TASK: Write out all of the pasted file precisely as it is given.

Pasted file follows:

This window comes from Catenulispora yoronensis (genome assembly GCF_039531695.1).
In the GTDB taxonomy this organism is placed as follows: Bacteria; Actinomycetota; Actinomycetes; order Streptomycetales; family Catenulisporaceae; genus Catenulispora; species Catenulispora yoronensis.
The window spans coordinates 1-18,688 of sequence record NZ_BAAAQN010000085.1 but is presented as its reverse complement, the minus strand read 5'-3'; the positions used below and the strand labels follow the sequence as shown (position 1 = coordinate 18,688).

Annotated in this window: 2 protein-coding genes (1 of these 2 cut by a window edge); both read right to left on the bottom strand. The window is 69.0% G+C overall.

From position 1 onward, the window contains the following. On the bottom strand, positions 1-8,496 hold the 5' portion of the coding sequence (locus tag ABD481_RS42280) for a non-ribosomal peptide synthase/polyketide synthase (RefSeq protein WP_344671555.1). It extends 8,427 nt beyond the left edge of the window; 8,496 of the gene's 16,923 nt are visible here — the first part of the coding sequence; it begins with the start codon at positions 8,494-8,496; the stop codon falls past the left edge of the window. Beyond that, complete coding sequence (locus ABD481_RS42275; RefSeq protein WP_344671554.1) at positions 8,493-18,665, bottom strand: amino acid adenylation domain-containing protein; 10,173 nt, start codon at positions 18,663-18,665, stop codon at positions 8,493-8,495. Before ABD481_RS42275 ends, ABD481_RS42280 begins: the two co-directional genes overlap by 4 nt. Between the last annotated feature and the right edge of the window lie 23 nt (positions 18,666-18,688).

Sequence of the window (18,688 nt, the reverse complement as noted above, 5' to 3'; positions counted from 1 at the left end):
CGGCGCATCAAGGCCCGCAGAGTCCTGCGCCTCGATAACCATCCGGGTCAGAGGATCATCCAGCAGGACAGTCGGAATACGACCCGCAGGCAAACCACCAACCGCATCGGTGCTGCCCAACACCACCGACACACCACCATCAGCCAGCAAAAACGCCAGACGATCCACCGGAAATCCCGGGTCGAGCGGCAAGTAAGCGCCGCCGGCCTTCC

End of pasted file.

This window comes from Catenulispora yoronensis (genome assembly GCF_039531695.1).
In the GTDB taxonomy this organism is placed as follows: Bacteria; Actinomycetota; Actinomycetes; order Streptomycetales; family Catenulisporaceae; genus Catenulispora; species Catenulispora yoronensis.
The window spans coordinates 1-18,688 of sequence record NZ_BAAAQN010000085.1 but is presented as its reverse complement, the minus strand read 5'-3'; the positions used below and the strand labels follow the sequence as shown (position 1 = coordinate 18,688).

Annotated in this window: 2 protein-coding genes (1 of these 2 cut by a window edge); both read right to left on the bottom strand. The window is 69.0% G+C overall.

From position 1 onward, the window contains the following. On the bottom strand, positions 1-8,496 hold the 5' portion of the coding sequence (locus tag ABD481_RS42280) for a non-ribosomal peptide synthase/polyketide synthase (RefSeq protein WP_344671555.1). It extends 8,427 nt beyond the left edge of the window; 8,496 of the gene's 16,923 nt are visible here — the first part of the coding sequence; it begins with the start codon at positions 8,494-8,496; the stop codon falls past the left edge of the window. Beyond that, complete coding sequence (locus ABD481_RS42275; RefSeq protein WP_344671554.1) at positions 8,493-18,665, bottom strand: amino acid adenylation domain-containing protein; 10,173 nt, start codon at positions 18,663-18,665, stop codon at positions 8,493-8,495. Before ABD481_RS42275 ends, ABD481_RS42280 begins: the two co-directional genes overlap by 4 nt. Between the last annotated feature and the right edge of the window lie 23 nt (positions 18,666-18,688).

Sequence of the window (18,688 nt, the reverse complement as noted above, 5' to 3'; positions counted from 1 at the left end):
CGGCGCATCAAGGCCCGCAGAGTCCTGCGCCTCGATAACCATCCGGGTCAGAGGATCATCCAGCAGGACAGTCGGAATACGACCCGCAGGCAAACCACCAACCGCATCGGTGCTGCCCAACACCACCGACACACCACCATCAGCCAGCAAAAACGCCAGACGATCCACCGGAAATCCCGGGTCGAGCGGCAAGTAAGCGCCGCCGGCCTTCC